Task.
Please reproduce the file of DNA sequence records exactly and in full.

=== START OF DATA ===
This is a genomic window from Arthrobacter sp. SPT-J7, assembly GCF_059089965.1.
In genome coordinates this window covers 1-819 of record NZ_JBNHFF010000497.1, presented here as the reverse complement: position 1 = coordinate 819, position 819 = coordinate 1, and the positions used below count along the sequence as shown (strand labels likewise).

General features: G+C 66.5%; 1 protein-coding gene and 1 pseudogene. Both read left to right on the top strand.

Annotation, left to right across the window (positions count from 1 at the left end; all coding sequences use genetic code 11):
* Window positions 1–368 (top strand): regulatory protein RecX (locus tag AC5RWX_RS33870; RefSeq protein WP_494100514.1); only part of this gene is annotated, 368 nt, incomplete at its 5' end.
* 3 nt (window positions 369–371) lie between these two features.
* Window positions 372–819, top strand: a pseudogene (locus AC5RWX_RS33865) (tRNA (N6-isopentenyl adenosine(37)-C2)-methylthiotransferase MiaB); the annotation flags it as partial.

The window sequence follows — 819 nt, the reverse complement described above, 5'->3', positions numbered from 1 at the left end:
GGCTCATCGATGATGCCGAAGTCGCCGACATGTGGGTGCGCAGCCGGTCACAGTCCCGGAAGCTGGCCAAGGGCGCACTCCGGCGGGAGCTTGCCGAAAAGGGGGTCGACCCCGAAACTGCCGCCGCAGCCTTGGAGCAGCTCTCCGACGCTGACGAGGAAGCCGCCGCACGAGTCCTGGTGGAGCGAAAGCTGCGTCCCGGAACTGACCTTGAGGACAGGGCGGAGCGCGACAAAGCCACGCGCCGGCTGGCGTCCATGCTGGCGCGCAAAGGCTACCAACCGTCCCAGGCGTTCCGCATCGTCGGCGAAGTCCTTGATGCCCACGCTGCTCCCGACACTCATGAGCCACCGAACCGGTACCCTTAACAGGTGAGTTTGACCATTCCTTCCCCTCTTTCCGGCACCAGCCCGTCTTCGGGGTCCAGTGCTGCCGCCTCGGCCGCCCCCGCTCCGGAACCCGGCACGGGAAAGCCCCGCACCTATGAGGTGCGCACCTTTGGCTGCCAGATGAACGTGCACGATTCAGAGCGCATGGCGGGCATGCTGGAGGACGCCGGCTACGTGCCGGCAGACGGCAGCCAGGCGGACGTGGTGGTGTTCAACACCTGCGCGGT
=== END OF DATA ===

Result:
This is a genomic window from Arthrobacter sp. SPT-J7, assembly GCF_059089965.1.
In genome coordinates this window covers 1-819 of record NZ_JBNHFF010000497.1, presented here as the reverse complement: position 1 = coordinate 819, position 819 = coordinate 1, and the positions used below count along the sequence as shown (strand labels likewise).

General features: G+C 66.5%; 1 protein-coding gene and 1 pseudogene. Both read left to right on the top strand.

Annotation, left to right across the window (positions count from 1 at the left end; all coding sequences use genetic code 11):
* Window positions 1–368 (top strand): regulatory protein RecX (locus tag AC5RWX_RS33870; RefSeq protein WP_494100514.1); only part of this gene is annotated, 368 nt, incomplete at its 5' end.
* 3 nt (window positions 369–371) lie between these two features.
* Window positions 372–819, top strand: a pseudogene (locus AC5RWX_RS33865) (tRNA (N6-isopentenyl adenosine(37)-C2)-methylthiotransferase MiaB); the annotation flags it as partial.

The window sequence follows — 819 nt, the reverse complement described above, 5'->3', positions numbered from 1 at the left end:
GGCTCATCGATGATGCCGAAGTCGCCGACATGTGGGTGCGCAGCCGGTCACAGTCCCGGAAGCTGGCCAAGGGCGCACTCCGGCGGGAGCTTGCCGAAAAGGGGGTCGACCCCGAAACTGCCGCCGCAGCCTTGGAGCAGCTCTCCGACGCTGACGAGGAAGCCGCCGCACGAGTCCTGGTGGAGCGAAAGCTGCGTCCCGGAACTGACCTTGAGGACAGGGCGGAGCGCGACAAAGCCACGCGCCGGCTGGCGTCCATGCTGGCGCGCAAAGGCTACCAACCGTCCCAGGCGTTCCGCATCGTCGGCGAAGTCCTTGATGCCCACGCTGCTCCCGACACTCATGAGCCACCGAACCGGTACCCTTAACAGGTGAGTTTGACCATTCCTTCCCCTCTTTCCGGCACCAGCCCGTCTTCGGGGTCCAGTGCTGCCGCCTCGGCCGCCCCCGCTCCGGAACCCGGCACGGGAAAGCCCCGCACCTATGAGGTGCGCACCTTTGGCTGCCAGATGAACGTGCACGATTCAGAGCGCATGGCGGGCATGCTGGAGGACGCCGGCTACGTGCCGGCAGACGGCAGCCAGGCGGACGTGGTGGTGTTCAACACCTGCGCGGT